I wouldn’t want Tim Handren’s work, even if it includes free admissions to the movies and unlimited portions of buttered popcorn. Handren, a former USAA executive, has been the CEO of Santikos Entertainment and its nine theaters in the region since 2019.

The cinema business is in the trash. Major novelties are rare, and few of us go to the movies these days, even though they have been renamed as entertainment complexes with bars, bistros, video games, bowling and more. Even after the pandemic is over, we won’t go as much into the future as we did in the past. Most people “go to the movies” at home now, connecting to Netflix, Amazon Prime, Hulu, and other on-demand subscription services.

For young people, the smartphone is their cinema. Streaming services did to movies what the Internet did to print newspapers. The movie industry will survive, but it will never be the same again.

Looking back, I wonder if David Holmes, Handren’s predecessor in that role, and the Santikos board would now wish they had accepted one of the two reported offers to sell the theater chain that took place in the years since the death of John L. Santikos in 2014.. The company’s founder’s will, released in 2015, stipulated that all dividends from for-profit Santikos Entertainment go to the John L. Santikos Charitable Trust of the San Antonio Area Foundation for the benefit of nonprofit organizations in the area. designated.

I first wrote about this missed opportunity in March 2019, but the impact of the pandemic on the business only makes the issue more relevant today. Santikos himself, of course, had no way of knowing in the years before his death that the entertainment empire he had built from his own father’s modest film funds would be so threatened. One wonders if Santikos, a savvy operator and real estate investor, would have hung on to his holdings or would have sold while the market was still strong.

When the Santikos Charitable Foundation was first announced, Area Foundation CEO Dennis Noll publicly valued the company at $ 605 million, although it was later revealed that he failed to ‘Include over $ 200 million in debt on Santikos’ books. Noll predicted that the Santikos Foundation would become the region’s largest charity. It is well below this prediction.

Santikos executives never disclosed the names of potential buyers or the prices they were offering. If the business had been sold, 100% of the purchase price would have gone to the Santikos Charitable Foundation and inevitably would have produced significantly more money for nonprofits in the region than is currently being generated.

Instead, Handren and his team made significant capital investments in new and expanded theaters to stay competitive. These investments further reduced the financial benefits paid to the foundation.

The company received a much-needed lifeline last week in the form of a $ 50 million government loan from the Federal Reserve Bank’s Main Street Lending program, facilitated by the Bank of San Antonio. Handren told the San Antonio Business Journal that the loan was “a liferaft, frankly.”

Tim Handren, CEO of Santikos Entertainment. Credit: Scott Ball / San Antonio Report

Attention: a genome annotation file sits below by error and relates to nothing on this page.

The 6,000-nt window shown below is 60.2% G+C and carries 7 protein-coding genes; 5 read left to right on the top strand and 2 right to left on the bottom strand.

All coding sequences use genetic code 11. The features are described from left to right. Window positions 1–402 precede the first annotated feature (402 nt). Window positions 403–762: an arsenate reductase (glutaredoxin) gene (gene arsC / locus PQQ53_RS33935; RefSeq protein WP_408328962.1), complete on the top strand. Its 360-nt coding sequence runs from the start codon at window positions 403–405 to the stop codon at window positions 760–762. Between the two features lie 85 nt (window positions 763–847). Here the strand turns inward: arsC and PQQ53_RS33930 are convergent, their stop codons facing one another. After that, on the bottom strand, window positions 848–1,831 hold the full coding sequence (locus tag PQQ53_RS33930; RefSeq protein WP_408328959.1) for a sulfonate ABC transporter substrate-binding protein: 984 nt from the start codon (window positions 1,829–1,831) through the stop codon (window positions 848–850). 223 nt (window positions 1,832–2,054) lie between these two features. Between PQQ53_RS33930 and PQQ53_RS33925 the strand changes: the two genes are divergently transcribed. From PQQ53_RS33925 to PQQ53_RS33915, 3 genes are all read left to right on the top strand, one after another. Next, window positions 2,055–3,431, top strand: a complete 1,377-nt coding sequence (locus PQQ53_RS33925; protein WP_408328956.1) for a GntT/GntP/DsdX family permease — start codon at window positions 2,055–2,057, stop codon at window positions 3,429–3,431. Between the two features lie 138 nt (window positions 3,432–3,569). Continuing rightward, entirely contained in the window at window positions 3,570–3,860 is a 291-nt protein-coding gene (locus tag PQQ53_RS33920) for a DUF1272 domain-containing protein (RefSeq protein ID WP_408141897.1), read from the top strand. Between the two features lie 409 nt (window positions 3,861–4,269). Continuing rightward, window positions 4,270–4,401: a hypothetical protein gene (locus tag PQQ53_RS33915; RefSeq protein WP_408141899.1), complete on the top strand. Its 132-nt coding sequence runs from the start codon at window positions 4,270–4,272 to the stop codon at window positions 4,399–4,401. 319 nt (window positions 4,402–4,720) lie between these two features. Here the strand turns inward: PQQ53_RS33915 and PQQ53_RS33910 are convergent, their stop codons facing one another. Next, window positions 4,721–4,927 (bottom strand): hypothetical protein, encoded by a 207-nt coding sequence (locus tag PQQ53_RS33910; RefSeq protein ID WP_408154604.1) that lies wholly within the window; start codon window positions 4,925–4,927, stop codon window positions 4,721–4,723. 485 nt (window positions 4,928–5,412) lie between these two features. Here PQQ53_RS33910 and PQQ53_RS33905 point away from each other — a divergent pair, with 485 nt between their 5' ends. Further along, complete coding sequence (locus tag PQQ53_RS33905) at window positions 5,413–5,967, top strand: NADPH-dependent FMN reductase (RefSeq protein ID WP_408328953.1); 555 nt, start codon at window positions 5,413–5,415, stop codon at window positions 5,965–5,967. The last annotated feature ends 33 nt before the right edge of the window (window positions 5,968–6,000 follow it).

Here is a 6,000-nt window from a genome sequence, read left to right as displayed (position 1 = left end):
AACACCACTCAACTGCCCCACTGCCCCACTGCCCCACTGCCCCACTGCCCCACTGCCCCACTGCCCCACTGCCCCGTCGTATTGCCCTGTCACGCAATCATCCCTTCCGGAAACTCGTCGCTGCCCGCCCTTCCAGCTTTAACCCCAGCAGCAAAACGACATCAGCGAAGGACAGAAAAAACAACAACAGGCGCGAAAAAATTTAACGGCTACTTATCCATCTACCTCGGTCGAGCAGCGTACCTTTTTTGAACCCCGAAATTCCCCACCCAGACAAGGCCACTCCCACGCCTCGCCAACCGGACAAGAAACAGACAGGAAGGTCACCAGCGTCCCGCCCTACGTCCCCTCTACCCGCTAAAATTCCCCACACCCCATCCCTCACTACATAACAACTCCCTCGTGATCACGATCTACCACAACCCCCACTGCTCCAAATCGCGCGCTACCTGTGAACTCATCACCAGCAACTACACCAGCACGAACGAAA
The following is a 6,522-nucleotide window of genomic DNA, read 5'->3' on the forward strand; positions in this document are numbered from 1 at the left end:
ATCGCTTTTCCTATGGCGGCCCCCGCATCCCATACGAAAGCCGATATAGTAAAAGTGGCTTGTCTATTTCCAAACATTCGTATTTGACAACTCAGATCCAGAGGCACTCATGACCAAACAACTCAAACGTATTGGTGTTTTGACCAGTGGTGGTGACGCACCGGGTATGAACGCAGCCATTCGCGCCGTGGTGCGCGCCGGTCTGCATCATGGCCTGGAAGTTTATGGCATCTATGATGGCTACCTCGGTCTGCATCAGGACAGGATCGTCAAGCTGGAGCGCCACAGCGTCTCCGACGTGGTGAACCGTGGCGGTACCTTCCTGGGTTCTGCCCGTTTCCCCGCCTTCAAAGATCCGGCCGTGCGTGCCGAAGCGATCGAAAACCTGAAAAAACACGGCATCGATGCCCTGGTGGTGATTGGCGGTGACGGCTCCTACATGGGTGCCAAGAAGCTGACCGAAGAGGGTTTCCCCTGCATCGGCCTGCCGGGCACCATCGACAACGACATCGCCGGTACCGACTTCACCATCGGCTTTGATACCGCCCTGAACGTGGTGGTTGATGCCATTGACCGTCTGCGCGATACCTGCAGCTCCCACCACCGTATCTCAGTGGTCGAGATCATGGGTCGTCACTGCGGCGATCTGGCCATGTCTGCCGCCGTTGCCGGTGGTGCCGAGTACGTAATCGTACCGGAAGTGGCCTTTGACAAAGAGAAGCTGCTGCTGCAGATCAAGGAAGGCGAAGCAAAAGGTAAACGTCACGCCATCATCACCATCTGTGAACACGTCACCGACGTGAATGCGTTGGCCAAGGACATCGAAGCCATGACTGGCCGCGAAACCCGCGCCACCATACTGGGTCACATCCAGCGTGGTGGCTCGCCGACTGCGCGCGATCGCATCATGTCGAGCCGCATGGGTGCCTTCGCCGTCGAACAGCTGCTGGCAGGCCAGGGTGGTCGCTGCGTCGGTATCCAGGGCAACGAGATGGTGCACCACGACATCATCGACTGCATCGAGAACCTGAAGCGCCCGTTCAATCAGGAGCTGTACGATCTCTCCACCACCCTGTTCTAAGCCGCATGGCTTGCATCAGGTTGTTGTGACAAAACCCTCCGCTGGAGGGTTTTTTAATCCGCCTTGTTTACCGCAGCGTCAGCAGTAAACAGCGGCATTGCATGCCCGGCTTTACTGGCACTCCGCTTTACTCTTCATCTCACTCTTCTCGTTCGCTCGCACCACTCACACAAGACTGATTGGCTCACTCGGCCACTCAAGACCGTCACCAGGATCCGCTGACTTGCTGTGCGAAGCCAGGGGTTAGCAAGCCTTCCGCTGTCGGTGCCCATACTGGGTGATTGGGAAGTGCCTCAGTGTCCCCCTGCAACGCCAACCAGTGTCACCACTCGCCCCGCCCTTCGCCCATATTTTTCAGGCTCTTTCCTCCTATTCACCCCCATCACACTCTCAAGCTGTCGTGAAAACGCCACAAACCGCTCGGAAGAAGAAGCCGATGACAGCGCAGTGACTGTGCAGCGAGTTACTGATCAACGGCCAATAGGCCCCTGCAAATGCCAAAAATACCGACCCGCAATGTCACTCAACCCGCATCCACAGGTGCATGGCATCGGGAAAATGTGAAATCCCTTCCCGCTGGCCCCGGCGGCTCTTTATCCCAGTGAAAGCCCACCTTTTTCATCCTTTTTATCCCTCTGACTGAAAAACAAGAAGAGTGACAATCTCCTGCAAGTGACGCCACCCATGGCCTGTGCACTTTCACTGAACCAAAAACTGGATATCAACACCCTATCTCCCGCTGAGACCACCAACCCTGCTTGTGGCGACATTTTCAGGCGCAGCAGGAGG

The pandemic relief program is a generous bailout from the government. It allows Santikos to withdraw a private loan, the amount and interest rate of which have not been disclosed. The company did not have to provide any cinemas or real estate as collateral. The first year of the five-year loan is interest-free, and the second year the cash-strapped business only has to pay the interest. However, all loans eventually fall due.

Few businesses have been hit harder by the pandemic than movie theaters. Two of Santikos’ nine entertainment complexes remain closed and pandemic-era revenue is down 75%, according to the company. Many workers have been put on leave, probably for good.

Handren and his fellow executives, to be fair, see their business as strong and sure to recover from the pandemic. Others do not share this point of view.

Globally, the movie industry is, to quote Adam Aron, CEO of AMC Entertainment, the world’s largest movie channel, “beaten”. AMC operates most of its theaters, including AMC Rivercenter and AMC Boerne locally, but most films consist of older versions. Several expected blockbusters have been suspended and Hollywood film studios will no longer grant cinemas exclusive rights to new releases. In the future, streaming services will become an even bigger threat.

Royal movie theaters, the second-largest chain, closed all 536 of its theaters in the US and UK in October, laying off more than 40,000 employees just two months after theaters reopened in August. The chain will likely remain closed until widespread immunizations are carried out and new versions can attract paying customers.

Santikos has implemented a series of security protocols, including virus tests for employees, hands-free ticketing, reduced seating in theaters and wearing a mask. Despite all of these efforts, the experience just isn’t the same.

Regarding the future of Santikos, I remain pessimistic. Maybe realistic is the best word. As with the decline of any traditional industry, the free fall of filmmaking is a tragedy, affecting hundreds of workers here and tens of thousands of workers across the country. The real local tragedy may be the missed opportunity to sell Santikos and create a successful charitable foundation.

Someday a Hollywood studio will probably make a nostalgic film about the good old days of going to the movies. Many of us will watch with interest, probably from home.

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